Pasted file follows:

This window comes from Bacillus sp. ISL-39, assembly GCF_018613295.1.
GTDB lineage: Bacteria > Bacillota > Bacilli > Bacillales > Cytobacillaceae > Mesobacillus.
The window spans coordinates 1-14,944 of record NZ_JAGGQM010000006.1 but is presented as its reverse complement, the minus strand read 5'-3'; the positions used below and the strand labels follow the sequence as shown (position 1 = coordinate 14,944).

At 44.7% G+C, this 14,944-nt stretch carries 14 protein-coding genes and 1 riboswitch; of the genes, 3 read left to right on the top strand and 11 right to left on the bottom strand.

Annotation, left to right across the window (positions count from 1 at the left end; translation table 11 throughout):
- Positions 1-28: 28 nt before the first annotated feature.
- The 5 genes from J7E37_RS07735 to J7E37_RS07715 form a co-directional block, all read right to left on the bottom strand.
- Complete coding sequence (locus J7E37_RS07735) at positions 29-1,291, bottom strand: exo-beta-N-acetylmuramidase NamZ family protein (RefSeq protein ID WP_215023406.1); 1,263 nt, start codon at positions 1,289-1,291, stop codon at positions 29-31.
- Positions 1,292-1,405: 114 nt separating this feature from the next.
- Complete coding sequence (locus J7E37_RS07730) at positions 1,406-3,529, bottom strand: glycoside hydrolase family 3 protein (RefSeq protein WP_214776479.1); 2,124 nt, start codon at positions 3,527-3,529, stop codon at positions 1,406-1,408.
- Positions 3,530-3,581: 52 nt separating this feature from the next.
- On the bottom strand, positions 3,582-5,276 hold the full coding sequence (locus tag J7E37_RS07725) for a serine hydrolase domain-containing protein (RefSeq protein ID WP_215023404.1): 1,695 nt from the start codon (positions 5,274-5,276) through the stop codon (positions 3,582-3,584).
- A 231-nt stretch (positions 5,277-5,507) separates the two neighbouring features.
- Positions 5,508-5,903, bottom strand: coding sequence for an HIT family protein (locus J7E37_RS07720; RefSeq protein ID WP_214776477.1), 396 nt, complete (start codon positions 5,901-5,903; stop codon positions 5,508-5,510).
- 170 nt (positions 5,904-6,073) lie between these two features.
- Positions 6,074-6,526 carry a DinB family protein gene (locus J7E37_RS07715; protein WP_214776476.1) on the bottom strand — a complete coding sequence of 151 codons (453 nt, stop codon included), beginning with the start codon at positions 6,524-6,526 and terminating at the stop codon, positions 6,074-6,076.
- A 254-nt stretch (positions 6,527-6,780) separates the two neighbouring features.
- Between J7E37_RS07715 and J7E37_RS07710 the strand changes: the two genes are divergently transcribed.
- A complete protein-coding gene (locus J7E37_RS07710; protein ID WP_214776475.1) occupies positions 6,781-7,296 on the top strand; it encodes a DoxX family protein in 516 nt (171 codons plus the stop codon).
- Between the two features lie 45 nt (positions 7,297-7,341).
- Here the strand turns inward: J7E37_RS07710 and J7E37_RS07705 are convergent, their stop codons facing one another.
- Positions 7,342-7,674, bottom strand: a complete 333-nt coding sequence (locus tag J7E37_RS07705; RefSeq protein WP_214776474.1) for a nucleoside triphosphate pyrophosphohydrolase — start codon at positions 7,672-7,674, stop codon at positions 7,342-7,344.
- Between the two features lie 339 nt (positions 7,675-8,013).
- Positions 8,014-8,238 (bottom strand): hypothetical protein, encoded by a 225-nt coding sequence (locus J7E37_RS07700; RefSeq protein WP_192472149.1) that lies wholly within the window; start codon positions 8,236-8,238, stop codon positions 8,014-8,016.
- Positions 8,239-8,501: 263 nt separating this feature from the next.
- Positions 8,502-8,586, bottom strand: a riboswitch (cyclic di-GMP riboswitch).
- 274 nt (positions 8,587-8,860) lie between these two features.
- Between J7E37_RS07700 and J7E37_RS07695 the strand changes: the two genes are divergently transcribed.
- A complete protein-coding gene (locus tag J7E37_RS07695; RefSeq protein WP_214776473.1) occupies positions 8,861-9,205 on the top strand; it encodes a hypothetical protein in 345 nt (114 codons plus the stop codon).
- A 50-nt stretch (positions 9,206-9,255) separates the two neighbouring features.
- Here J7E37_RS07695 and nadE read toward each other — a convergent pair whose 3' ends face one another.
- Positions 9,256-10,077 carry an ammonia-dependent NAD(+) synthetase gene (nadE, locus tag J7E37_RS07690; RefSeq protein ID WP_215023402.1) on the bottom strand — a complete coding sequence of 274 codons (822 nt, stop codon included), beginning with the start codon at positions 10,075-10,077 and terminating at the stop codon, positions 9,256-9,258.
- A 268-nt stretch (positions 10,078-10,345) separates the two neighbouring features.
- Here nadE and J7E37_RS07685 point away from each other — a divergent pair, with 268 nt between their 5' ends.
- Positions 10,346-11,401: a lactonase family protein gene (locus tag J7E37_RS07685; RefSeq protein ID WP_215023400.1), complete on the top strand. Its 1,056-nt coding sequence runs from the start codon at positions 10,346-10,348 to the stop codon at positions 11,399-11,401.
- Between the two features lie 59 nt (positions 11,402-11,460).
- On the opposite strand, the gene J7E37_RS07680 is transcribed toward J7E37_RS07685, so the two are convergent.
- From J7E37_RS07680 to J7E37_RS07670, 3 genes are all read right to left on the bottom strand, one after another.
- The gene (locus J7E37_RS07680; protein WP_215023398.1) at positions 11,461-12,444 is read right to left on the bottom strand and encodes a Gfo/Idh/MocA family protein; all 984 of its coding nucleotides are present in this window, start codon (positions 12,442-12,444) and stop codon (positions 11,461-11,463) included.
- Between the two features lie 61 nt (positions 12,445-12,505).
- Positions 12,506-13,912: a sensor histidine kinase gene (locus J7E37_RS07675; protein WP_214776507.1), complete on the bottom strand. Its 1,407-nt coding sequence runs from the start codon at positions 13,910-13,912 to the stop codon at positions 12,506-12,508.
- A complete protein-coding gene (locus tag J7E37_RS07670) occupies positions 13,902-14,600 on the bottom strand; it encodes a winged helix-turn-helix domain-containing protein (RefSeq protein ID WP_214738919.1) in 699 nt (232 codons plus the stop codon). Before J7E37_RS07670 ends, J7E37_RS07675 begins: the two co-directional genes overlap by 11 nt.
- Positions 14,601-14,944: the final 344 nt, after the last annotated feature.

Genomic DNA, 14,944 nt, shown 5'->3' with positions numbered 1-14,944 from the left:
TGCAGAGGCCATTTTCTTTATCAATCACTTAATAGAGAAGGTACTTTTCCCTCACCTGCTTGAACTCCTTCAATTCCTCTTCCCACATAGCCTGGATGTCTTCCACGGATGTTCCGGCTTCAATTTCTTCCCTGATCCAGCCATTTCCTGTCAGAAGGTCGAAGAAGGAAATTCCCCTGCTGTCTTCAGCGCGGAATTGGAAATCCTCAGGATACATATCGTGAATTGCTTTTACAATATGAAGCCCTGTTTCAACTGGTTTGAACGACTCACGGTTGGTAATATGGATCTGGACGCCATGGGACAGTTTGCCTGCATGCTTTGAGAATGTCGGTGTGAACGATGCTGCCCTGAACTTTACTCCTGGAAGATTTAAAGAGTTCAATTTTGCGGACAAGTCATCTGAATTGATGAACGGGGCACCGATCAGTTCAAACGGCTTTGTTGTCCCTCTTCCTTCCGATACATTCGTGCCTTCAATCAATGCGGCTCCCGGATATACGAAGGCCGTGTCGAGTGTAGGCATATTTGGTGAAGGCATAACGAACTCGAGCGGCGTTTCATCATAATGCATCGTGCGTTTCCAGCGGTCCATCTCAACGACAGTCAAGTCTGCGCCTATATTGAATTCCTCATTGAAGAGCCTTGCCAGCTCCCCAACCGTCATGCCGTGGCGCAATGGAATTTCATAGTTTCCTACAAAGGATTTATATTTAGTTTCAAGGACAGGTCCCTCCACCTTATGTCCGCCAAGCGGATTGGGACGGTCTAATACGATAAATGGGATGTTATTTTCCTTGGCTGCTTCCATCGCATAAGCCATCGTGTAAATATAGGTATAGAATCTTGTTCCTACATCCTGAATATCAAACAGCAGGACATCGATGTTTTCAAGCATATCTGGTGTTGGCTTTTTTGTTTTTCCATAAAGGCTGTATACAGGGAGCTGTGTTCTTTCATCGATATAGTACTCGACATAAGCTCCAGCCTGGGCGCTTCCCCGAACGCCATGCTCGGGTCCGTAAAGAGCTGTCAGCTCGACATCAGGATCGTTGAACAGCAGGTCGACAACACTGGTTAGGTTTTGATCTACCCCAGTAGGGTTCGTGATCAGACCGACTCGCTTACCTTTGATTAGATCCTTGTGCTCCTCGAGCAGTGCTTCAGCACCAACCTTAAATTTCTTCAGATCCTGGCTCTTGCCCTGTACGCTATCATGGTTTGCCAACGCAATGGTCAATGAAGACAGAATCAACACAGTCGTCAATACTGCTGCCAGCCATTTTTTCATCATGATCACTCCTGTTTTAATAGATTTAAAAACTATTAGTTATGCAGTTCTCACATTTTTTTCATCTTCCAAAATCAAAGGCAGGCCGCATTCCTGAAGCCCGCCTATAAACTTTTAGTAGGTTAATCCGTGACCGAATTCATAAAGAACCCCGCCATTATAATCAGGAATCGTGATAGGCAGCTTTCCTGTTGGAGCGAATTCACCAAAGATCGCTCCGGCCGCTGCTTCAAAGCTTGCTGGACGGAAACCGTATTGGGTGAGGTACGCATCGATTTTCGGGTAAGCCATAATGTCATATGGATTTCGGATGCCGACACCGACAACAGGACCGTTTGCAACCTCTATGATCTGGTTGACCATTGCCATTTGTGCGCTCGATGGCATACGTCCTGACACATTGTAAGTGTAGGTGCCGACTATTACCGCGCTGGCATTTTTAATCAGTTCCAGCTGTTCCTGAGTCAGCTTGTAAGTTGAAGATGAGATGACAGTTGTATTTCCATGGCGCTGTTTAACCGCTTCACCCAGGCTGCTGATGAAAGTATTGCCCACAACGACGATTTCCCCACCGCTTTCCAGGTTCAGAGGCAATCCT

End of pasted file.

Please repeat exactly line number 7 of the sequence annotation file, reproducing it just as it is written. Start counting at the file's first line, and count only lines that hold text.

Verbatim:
- The 5 genes from J7E37_RS07735 to J7E37_RS07715 form a co-directional block, all read right to left on the bottom strand.